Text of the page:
More coal subsidies to extend Eraring’s life ‘unjustifiable’


To do so would require the New South Wales (NSW) government to compensate Origin and transfer wholesale price and fuel supply cost risk to NSW consumers, using public funds to prop up and prolong private coal power generation in the state. This is untenable for a number of reasons.

First, cost. For Climate Energy Finance’s latest report on Eraring we reviewed available data to estimate that to keep all four generation units of Eraring open beyond 2025, NSW electricity users would bear the brunt of yet another coal subsidy of a minimum $120-150 million (USD 78.3-97.99 million) annually.

NSW consumers are already funding Origin an estimated $468 million, since the government introduced measures in December 2022 to cap the price generators would pay for coal, a response to fossil fuel hyperinflation resulting from sanctions on Russian exports after its invasion of Ukraine. 

This represents nearly half-a-billion dollars of public money already sunk into the energy giant.

But this is not the only largesse the company has enjoyed courtesy of the people of NSW. In 2013, the then state government paid Origin $75 million in taxpayer monies to take over Eraring when the asset was privatised, or more accurately, gifted.

As Origin enjoys liberal access to the public purse, it reports an average pre-tax cash contribution from Eraring of $382 million per annum over the financial years 2019-2021. Eraring’s performance is not disclosed since, but Origin Energy recently reported in the first half of 2024 a doubling in its underlying earnings overall.

In other words, the company is in rude financial health, thank you very much. Short of a serious risk to energy security that requires Eraring to continue to operate, it is hard to make a case for paying yet more hundreds of millions to a private operator for the life support of an increasingly unreliable, heavily polluting coal clunker.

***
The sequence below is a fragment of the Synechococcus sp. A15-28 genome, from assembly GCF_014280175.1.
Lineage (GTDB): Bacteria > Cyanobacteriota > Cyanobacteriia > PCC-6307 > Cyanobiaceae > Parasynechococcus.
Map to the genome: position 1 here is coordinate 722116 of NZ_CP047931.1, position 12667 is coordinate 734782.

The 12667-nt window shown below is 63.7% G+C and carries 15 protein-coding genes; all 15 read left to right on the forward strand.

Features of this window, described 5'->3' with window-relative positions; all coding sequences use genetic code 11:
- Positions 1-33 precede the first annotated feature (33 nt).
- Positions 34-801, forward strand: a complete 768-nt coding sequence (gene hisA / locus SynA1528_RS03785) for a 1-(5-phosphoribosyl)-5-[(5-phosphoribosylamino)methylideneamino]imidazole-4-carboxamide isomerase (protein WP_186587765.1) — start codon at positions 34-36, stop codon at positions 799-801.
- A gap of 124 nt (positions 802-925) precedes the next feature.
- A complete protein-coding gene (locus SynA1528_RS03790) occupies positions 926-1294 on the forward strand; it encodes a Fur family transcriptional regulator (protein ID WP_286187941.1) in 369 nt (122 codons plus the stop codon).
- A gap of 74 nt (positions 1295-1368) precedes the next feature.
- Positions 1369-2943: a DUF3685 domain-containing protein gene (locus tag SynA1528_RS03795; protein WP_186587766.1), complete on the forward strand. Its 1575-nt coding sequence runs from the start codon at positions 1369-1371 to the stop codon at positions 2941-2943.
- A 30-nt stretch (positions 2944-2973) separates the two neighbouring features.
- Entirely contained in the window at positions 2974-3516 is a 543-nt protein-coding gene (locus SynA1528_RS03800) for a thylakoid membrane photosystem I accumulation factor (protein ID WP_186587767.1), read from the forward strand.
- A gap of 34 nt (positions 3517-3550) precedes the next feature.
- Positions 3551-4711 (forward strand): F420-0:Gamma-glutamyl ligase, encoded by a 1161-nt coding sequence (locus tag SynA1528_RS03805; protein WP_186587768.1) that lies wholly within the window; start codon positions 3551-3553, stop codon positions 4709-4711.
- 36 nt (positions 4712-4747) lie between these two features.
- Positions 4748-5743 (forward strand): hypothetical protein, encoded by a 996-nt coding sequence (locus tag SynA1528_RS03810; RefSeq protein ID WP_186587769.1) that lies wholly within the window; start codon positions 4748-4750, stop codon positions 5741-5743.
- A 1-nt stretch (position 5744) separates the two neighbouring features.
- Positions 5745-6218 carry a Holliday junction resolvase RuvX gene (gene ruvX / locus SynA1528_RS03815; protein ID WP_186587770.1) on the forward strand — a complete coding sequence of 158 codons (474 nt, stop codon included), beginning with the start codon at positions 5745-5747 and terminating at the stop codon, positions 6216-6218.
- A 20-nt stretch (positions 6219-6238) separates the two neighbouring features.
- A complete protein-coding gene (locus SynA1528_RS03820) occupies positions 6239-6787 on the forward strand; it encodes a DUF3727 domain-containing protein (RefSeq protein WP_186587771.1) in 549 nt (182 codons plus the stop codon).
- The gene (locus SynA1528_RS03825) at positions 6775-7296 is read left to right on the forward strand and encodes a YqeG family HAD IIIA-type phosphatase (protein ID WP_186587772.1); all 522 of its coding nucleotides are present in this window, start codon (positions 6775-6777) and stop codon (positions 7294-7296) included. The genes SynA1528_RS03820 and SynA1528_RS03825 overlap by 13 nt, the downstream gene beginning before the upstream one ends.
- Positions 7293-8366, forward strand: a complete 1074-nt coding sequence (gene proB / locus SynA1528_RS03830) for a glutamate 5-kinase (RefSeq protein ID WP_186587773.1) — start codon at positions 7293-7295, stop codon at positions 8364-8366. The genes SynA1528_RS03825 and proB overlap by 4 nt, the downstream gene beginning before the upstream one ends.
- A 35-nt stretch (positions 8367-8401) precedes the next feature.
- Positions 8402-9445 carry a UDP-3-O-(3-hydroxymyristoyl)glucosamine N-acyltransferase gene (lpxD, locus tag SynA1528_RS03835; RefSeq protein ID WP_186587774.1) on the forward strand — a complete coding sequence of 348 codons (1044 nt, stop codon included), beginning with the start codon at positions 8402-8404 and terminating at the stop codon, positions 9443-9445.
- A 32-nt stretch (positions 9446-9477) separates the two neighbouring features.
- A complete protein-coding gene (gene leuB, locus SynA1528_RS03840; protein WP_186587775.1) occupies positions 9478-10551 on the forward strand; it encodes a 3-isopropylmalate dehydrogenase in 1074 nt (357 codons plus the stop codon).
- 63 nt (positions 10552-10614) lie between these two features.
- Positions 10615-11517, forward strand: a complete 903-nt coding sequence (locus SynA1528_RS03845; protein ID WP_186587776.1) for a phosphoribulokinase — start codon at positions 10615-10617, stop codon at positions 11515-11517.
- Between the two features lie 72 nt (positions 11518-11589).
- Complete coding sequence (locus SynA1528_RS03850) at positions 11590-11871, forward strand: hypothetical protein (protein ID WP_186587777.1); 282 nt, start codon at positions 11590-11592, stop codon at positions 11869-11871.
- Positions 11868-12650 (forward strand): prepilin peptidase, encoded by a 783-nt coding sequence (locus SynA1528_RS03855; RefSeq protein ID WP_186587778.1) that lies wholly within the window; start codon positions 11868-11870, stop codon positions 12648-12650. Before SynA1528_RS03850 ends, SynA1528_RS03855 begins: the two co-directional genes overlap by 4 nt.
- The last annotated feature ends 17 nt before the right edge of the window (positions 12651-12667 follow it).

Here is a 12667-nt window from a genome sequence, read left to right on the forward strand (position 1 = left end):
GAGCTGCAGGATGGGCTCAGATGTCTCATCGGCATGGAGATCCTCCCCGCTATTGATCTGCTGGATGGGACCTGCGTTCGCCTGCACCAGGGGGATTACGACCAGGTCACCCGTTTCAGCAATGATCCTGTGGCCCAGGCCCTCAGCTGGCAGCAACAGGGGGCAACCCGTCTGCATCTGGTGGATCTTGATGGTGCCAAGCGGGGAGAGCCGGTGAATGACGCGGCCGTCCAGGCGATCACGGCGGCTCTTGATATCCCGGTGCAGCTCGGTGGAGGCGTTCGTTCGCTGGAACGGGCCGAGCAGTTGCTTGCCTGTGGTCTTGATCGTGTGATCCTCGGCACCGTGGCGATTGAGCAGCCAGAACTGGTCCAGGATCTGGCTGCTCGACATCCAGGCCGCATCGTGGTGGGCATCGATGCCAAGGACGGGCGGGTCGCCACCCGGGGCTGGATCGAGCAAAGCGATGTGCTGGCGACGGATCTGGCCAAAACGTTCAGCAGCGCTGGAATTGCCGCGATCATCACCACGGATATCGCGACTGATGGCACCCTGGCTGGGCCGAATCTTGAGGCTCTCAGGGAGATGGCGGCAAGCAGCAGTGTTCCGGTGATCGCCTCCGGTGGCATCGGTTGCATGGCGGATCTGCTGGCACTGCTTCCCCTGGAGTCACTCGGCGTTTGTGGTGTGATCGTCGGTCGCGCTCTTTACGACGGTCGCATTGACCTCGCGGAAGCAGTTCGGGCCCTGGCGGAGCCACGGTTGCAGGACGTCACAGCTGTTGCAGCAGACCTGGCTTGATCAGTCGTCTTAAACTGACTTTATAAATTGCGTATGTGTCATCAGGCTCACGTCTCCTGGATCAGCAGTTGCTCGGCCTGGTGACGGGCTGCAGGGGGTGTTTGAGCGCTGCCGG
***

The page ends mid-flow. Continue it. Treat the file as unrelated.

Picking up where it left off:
Our research into the NSW electricity system shows, on the contrary, that Eraring is not needed post the first quarter of 2026.  Combined with new interstate grid transmission and new subsidised gas peakers, there is more than enough new firmed zero-emissions replacement capacity under development in NSW to offset the loss of capacity from Eraring’s phased closure. 

We are therefore confident that the lights will stay on in NSW if Eraring is progressively phased out, half in March 2025, as we recommend in our report, and half closed by March 2026 after the summer 2025/26 peak demand season. There will be no material risk to energy security, reliability or supply. And under this closure schedule, Origin would still use the same total amount of coal as a full four-unit closure in August 2025 as planned.

The government now has a golden, time-critical opportunity to transform the state’s energy system. It should be building on the energy transition momentum of the previous NSW government – and on recent energy price moderation, as seen in the Australian Energy Regulator this month flagging moderate NSW retail price declines from 1 July, after years of damaging hyperinflation smashing consumers.